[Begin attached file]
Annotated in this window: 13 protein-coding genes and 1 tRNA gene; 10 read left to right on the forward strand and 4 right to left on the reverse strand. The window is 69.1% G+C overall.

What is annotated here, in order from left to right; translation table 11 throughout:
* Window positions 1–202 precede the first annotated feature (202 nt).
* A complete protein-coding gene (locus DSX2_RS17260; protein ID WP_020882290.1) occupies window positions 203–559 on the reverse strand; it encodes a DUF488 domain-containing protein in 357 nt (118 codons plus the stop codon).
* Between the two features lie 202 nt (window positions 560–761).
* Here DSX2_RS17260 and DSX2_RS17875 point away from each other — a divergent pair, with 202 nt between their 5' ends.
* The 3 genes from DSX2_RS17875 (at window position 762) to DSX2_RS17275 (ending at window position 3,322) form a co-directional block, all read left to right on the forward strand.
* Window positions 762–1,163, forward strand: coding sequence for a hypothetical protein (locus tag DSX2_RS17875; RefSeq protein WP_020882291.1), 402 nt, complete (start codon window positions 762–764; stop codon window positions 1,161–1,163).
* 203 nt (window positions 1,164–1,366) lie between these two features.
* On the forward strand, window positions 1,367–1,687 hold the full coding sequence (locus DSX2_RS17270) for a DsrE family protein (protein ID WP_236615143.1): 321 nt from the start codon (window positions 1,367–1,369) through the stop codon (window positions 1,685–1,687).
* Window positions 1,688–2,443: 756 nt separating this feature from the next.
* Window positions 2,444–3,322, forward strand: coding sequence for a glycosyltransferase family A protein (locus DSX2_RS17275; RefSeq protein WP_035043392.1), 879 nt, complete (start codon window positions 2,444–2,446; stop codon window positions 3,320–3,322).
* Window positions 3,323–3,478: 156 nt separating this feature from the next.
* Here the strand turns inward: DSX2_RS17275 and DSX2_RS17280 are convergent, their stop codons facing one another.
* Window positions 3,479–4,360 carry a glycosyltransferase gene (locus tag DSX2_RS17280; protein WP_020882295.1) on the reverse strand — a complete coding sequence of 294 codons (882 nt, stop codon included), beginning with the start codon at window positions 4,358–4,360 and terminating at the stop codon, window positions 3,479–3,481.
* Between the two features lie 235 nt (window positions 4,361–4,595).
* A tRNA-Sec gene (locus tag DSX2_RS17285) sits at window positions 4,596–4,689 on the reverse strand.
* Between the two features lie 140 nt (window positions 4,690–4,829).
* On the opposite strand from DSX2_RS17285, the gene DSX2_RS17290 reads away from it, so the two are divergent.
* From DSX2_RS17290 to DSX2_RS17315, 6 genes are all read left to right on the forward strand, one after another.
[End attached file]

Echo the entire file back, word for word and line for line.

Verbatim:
Annotated in this window: 13 protein-coding genes and 1 tRNA gene; 10 read left to right on the forward strand and 4 right to left on the reverse strand. The window is 69.1% G+C overall.

What is annotated here, in order from left to right; translation table 11 throughout:
* Window positions 1–202 precede the first annotated feature (202 nt).
* A complete protein-coding gene (locus DSX2_RS17260; protein ID WP_020882290.1) occupies window positions 203–559 on the reverse strand; it encodes a DUF488 domain-containing protein in 357 nt (118 codons plus the stop codon).
* Between the two features lie 202 nt (window positions 560–761).
* Here DSX2_RS17260 and DSX2_RS17875 point away from each other — a divergent pair, with 202 nt between their 5' ends.
* The 3 genes from DSX2_RS17875 (at window position 762) to DSX2_RS17275 (ending at window position 3,322) form a co-directional block, all read left to right on the forward strand.
* Window positions 762–1,163, forward strand: coding sequence for a hypothetical protein (locus tag DSX2_RS17875; RefSeq protein WP_020882291.1), 402 nt, complete (start codon window positions 762–764; stop codon window positions 1,161–1,163).
* 203 nt (window positions 1,164–1,366) lie between these two features.
* On the forward strand, window positions 1,367–1,687 hold the full coding sequence (locus DSX2_RS17270) for a DsrE family protein (protein ID WP_236615143.1): 321 nt from the start codon (window positions 1,367–1,369) through the stop codon (window positions 1,685–1,687).
* Window positions 1,688–2,443: 756 nt separating this feature from the next.
* Window positions 2,444–3,322, forward strand: coding sequence for a glycosyltransferase family A protein (locus DSX2_RS17275; RefSeq protein WP_035043392.1), 879 nt, complete (start codon window positions 2,444–2,446; stop codon window positions 3,320–3,322).
* Window positions 3,323–3,478: 156 nt separating this feature from the next.
* Here the strand turns inward: DSX2_RS17275 and DSX2_RS17280 are convergent, their stop codons facing one another.
* Window positions 3,479–4,360 carry a glycosyltransferase gene (locus tag DSX2_RS17280; protein WP_020882295.1) on the reverse strand — a complete coding sequence of 294 codons (882 nt, stop codon included), beginning with the start codon at window positions 4,358–4,360 and terminating at the stop codon, window positions 3,479–3,481.
* Between the two features lie 235 nt (window positions 4,361–4,595).
* A tRNA-Sec gene (locus tag DSX2_RS17285) sits at window positions 4,596–4,689 on the reverse strand.
* Between the two features lie 140 nt (window positions 4,690–4,829).
* On the opposite strand from DSX2_RS17285, the gene DSX2_RS17290 reads away from it, so the two are divergent.
* From DSX2_RS17290 to DSX2_RS17315, 6 genes are all read left to right on the forward strand, one after another.